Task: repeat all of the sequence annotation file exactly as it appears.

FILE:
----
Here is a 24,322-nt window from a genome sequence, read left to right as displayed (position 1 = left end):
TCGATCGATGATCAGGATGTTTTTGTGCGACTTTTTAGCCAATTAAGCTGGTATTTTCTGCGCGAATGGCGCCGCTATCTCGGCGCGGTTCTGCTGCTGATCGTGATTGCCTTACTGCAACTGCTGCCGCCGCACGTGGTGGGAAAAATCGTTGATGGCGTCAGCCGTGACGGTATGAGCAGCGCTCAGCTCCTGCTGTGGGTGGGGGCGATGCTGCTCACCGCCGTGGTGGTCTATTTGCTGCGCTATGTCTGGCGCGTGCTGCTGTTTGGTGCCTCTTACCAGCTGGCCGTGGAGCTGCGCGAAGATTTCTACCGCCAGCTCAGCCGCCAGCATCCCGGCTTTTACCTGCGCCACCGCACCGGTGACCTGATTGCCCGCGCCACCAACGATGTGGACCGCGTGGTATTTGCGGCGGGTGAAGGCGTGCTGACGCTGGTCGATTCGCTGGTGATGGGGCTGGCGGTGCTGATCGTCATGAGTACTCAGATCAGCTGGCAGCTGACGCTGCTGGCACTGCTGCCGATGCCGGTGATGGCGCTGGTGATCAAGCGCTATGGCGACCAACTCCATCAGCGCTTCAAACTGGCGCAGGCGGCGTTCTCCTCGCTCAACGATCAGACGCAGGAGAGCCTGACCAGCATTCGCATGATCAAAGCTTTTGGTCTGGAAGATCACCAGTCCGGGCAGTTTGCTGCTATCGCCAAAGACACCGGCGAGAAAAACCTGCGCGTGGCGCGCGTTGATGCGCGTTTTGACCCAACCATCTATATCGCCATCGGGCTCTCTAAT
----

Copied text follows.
Here is a 24,322-nt window from a genome sequence, read left to right as displayed (position 1 = left end):
TCGATCGATGATCAGGATGTTTTTGTGCGACTTTTTAGCCAATTAAGCTGGTATTTTCTGCGCGAATGGCGCCGCTATCTCGGCGCGGTTCTGCTGCTGATCGTGATTGCCTTACTGCAACTGCTGCCGCCGCACGTGGTGGGAAAAATCGTTGATGGCGTCAGCCGTGACGGTATGAGCAGCGCTCAGCTCCTGCTGTGGGTGGGGGCGATGCTGCTCACCGCCGTGGTGGTCTATTTGCTGCGCTATGTCTGGCGCGTGCTGCTGTTTGGTGCCTCTTACCAGCTGGCCGTGGAGCTGCGCGAAGATTTCTACCGCCAGCTCAGCCGCCAGCATCCCGGCTTTTACCTGCGCCACCGCACCGGTGACCTGATTGCCCGCGCCACCAACGATGTGGACCGCGTGGTATTTGCGGCGGGTGAAGGCGTGCTGACGCTGGTCGATTCGCTGGTGATGGGGCTGGCGGTGCTGATCGTCATGAGTACTCAGATCAGCTGGCAGCTGACGCTGCTGGCACTGCTGCCGATGCCGGTGATGGCGCTGGTGATCAAGCGCTATGGCGACCAACTCCATCAGCGCTTCAAACTGGCGCAGGCGGCGTTCTCCTCGCTCAACGATCAGACGCAGGAGAGCCTGACCAGCATTCGCATGATCAAAGCTTTTGGTCTGGAAGATCACCAGTCCGGGCAGTTTGCTGCTATCGCCAAAGACACCGGCGAGAAAAACCTGCGCGTGGCGCGCGTTGATGCGCGTTTTGACCCAACCATCTATATCGCCATCGGGCTCTCTAAT